No, it is not plausible to think that God intends for each and every one of us to have children; and it seems that within the human family, given the large number of people that already do reproduce, we are collectively doing a splendid job of fulfilling this more plausible understanding of God's procreative intentions for us. We might even be on the brink of overdoing a good thing. Consider that some social scientists have suggested homosexuality is a perfectly ``natural'' and programmed response to overcrowding and overpopulation (see, e.g., Desmond Morris's The Naked Ape, London: Jonathan Cape, 1967, p. 99). So in all, even this interesting argument from a ``natural law'' for procreation of the species does not convince me that reason demands we judge homosexuality is a sin.
The only way I can see to make this basic argument more persuasive is to restrict our understanding of God's purpose yet again. Perhaps God's purpose is not merely that the human race (or each and every one of us) should procreate. Perhaps God also intends that part of the mechanism by which we normally reproduce, namely sex, should be used for no other purpose than procreation. (My rough understanding of Catholic thought along these lines is that sex has both a procreative and a unitive function; but in their doctrine these functions may not be delinked, and any other use of sex is unnatural and hence, with only a few exceptions, wrong.) This ``single-function'' or ``restricted-function'' view of our sexuality would condemn homosexuality as ``unnatural,'' but it would also condemn masturbation, contraception and indeed all sexual activity, even between married couples, that did not carry the intention to procreate. I do not understand why God would want us to so restrict our enjoyment of the gift of sexuality, and know of no persuasive evidence that this is His intention. We have appetites for food so that we might be nourished, but may rightfully enjoy eating for its own sake, as long as we do not harm ourselves. We have eyes and hands that may rightfully be used for an almost infinite variety of purposes, provided we otherwise commit no sins. I cannot follow the thinking that asserts sex is somehow different and radically more restricted by the natural law. Rather, I believe sexual impulses may rightly be satisfied in ways that do not lead to reproduction.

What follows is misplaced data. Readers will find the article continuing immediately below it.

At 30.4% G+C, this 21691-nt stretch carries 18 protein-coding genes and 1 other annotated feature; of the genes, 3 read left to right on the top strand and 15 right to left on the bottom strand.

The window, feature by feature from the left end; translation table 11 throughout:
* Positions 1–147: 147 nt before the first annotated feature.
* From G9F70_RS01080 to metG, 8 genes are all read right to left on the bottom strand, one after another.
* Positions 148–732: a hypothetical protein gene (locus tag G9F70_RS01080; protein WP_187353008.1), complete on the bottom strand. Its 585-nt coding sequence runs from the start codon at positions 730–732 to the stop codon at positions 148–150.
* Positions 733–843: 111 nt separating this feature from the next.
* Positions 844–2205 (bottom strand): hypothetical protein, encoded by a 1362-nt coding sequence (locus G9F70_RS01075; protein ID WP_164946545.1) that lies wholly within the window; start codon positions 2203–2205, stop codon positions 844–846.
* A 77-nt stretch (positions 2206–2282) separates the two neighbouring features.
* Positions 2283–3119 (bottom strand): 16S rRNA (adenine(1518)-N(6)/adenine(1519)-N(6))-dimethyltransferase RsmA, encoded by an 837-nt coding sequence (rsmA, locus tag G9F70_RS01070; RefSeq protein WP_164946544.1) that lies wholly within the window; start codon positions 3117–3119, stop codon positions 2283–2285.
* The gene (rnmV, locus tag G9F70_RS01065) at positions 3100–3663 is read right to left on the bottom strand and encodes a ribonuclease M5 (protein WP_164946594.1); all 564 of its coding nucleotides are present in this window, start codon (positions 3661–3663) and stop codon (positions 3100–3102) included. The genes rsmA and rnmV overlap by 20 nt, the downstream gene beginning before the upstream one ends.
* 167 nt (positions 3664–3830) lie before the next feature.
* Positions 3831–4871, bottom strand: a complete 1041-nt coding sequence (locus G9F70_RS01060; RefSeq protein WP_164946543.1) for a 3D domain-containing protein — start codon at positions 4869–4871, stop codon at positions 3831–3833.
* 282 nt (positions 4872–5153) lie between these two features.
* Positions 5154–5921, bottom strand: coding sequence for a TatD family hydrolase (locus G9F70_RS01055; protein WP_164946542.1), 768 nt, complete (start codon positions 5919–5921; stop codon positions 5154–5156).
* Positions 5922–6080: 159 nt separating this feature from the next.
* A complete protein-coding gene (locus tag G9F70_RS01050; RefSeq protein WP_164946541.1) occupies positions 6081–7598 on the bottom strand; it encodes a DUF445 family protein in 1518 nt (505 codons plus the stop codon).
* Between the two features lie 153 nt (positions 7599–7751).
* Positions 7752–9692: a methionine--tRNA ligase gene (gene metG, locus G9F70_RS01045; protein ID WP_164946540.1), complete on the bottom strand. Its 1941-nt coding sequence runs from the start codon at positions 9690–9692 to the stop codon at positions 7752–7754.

Do not misunderstand my rejection of the present ``unnaturalness'' argument for a more sweeping rejection of the whole notion of a natural law. There may well be a natural law, in which we discern God's purposes for human beings - here I am taking no position on that issue. What I am making a point of dispute is what the content of that law might, or must, be. Even assuming that God's will is known to us in the form of a natural law, I am nevertheless unable to accept that this law is a complex and pharisaical set of prescriptions and prohibitions. Much more plausible to me are a small set of broad human purposes, inside of which we may all express and live our lives in a variety of permissible ways. If while living those many different kinds of human lives, we are sure to love God and our neighbors as ourselves, I am willing to wager God's purposes for us will be fulfilled.
Given all the foregoing, I do not judge that homosexuality is a sin. I offer that if homosexuality is not sinful, then we should not oppose the ordination of gays and lesbians. And if homosexuality is not sinful, then the church should be willing to allow the blessing of committed same-sex couples. After all, we even have a rite for blessing animals. That the National Church has decided courageously, as a body, to move in this direction has made me proud to be an Episcopalian.